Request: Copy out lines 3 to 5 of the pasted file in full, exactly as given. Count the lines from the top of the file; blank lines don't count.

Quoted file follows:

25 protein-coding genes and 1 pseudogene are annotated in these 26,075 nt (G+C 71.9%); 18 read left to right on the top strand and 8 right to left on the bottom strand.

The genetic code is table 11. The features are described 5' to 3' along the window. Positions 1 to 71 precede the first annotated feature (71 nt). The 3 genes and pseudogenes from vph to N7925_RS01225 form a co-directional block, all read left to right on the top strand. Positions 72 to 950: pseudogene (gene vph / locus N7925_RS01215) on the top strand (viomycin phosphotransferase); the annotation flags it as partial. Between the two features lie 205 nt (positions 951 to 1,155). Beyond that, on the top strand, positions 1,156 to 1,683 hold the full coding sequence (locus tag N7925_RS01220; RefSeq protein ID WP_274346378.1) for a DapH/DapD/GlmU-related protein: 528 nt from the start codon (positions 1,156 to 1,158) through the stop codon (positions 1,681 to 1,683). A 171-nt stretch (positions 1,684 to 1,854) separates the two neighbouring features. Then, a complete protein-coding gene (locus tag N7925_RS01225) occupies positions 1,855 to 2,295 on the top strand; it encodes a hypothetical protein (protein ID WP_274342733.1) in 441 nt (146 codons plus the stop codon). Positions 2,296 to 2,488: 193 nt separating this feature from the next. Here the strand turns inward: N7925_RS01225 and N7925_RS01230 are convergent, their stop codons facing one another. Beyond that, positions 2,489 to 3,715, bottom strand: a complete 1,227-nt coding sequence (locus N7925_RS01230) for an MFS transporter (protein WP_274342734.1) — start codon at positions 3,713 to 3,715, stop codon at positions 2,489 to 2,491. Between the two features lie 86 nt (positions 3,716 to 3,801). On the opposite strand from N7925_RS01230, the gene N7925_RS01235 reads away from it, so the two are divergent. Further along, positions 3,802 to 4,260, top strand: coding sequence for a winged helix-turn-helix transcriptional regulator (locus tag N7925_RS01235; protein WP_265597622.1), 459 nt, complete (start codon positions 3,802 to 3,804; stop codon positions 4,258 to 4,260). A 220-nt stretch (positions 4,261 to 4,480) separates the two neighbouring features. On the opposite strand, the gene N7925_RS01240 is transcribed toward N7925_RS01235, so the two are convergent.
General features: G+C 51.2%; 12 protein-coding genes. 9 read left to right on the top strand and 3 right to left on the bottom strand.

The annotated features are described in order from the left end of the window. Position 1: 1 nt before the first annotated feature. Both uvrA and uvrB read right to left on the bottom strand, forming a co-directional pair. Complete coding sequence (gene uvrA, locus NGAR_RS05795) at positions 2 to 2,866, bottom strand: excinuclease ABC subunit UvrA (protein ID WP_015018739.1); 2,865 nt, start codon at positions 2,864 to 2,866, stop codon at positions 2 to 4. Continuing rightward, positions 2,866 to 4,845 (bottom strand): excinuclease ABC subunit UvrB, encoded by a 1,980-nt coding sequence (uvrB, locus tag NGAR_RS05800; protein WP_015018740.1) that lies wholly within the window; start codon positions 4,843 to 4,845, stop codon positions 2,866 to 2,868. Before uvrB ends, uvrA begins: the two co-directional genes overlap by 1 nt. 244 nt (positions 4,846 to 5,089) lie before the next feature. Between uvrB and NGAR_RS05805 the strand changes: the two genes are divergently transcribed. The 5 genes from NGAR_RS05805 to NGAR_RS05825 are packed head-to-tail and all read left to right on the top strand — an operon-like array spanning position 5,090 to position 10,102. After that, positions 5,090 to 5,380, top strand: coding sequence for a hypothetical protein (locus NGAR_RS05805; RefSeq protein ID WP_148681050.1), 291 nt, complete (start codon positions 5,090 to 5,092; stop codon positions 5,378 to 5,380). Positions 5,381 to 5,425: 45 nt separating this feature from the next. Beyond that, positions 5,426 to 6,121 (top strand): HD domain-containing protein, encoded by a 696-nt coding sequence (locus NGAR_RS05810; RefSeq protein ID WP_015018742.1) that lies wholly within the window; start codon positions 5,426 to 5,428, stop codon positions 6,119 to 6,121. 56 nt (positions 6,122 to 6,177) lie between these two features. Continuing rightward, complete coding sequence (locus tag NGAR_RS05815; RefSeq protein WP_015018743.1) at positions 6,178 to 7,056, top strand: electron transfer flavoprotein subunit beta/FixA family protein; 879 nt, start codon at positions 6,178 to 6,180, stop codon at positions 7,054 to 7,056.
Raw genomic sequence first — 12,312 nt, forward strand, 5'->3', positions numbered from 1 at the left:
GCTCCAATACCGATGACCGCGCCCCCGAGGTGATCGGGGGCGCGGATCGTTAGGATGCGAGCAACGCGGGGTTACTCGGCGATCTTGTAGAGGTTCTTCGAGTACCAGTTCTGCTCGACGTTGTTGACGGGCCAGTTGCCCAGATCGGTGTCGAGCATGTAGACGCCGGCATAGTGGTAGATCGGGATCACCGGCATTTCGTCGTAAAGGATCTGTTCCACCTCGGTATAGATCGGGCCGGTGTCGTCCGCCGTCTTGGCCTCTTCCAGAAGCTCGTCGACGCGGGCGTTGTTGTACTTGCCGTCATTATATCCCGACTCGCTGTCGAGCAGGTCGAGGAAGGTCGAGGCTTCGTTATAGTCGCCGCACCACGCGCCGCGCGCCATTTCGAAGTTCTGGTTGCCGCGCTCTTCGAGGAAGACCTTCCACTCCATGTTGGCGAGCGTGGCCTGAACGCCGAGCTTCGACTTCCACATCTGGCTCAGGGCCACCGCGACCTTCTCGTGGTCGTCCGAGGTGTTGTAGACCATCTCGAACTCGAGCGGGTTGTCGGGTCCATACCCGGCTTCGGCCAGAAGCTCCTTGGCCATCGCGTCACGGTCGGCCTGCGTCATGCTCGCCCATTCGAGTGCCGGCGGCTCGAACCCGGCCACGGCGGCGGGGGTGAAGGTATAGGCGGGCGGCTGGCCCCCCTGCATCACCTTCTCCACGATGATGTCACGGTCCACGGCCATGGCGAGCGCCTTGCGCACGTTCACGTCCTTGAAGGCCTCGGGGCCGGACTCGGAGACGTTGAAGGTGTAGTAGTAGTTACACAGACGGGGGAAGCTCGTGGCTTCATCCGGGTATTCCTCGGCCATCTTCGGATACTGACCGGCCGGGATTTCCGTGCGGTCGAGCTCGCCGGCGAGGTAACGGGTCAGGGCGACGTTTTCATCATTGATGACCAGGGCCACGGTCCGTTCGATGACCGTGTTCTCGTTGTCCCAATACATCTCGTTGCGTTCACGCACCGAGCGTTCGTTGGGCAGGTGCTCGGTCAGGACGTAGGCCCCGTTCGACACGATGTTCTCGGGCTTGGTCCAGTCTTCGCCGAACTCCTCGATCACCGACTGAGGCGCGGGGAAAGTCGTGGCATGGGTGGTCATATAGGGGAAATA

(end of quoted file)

General features: G+C 51.2%; 12 protein-coding genes. 9 read left to right on the top strand and 3 right to left on the bottom strand.

The annotated features are described in order from the left end of the window. Position 1: 1 nt before the first annotated feature. Both uvrA and uvrB read right to left on the bottom strand, forming a co-directional pair. Complete coding sequence (gene uvrA, locus NGAR_RS05795) at positions 2 to 2,866, bottom strand: excinuclease ABC subunit UvrA (protein ID WP_015018739.1); 2,865 nt, start codon at positions 2,864 to 2,866, stop codon at positions 2 to 4. Continuing rightward, positions 2,866 to 4,845 (bottom strand): excinuclease ABC subunit UvrB, encoded by a 1,980-nt coding sequence (uvrB, locus tag NGAR_RS05800; protein WP_015018740.1) that lies wholly within the window; start codon positions 4,843 to 4,845, stop codon positions 2,866 to 2,868. Before uvrB ends, uvrA begins: the two co-directional genes overlap by 1 nt. 244 nt (positions 4,846 to 5,089) lie before the next feature. Between uvrB and NGAR_RS05805 the strand changes: the two genes are divergently transcribed. The 5 genes from NGAR_RS05805 to NGAR_RS05825 are packed head-to-tail and all read left to right on the top strand — an operon-like array spanning position 5,090 to position 10,102. After that, positions 5,090 to 5,380, top strand: coding sequence for a hypothetical protein (locus NGAR_RS05805; RefSeq protein ID WP_148681050.1), 291 nt, complete (start codon positions 5,090 to 5,092; stop codon positions 5,378 to 5,380). Positions 5,381 to 5,425: 45 nt separating this feature from the next. Beyond that, positions 5,426 to 6,121 (top strand): HD domain-containing protein, encoded by a 696-nt coding sequence (locus NGAR_RS05810; RefSeq protein ID WP_015018742.1) that lies wholly within the window; start codon positions 5,426 to 5,428, stop codon positions 6,119 to 6,121. 56 nt (positions 6,122 to 6,177) lie between these two features. Continuing rightward, complete coding sequence (locus tag NGAR_RS05815; RefSeq protein WP_015018743.1) at positions 6,178 to 7,056, top strand: electron transfer flavoprotein subunit beta/FixA family protein; 879 nt, start codon at positions 6,178 to 6,180, stop codon at positions 7,054 to 7,056.
Raw genomic sequence first — 12,312 nt, forward strand, 5'->3', positions numbered from 1 at the left: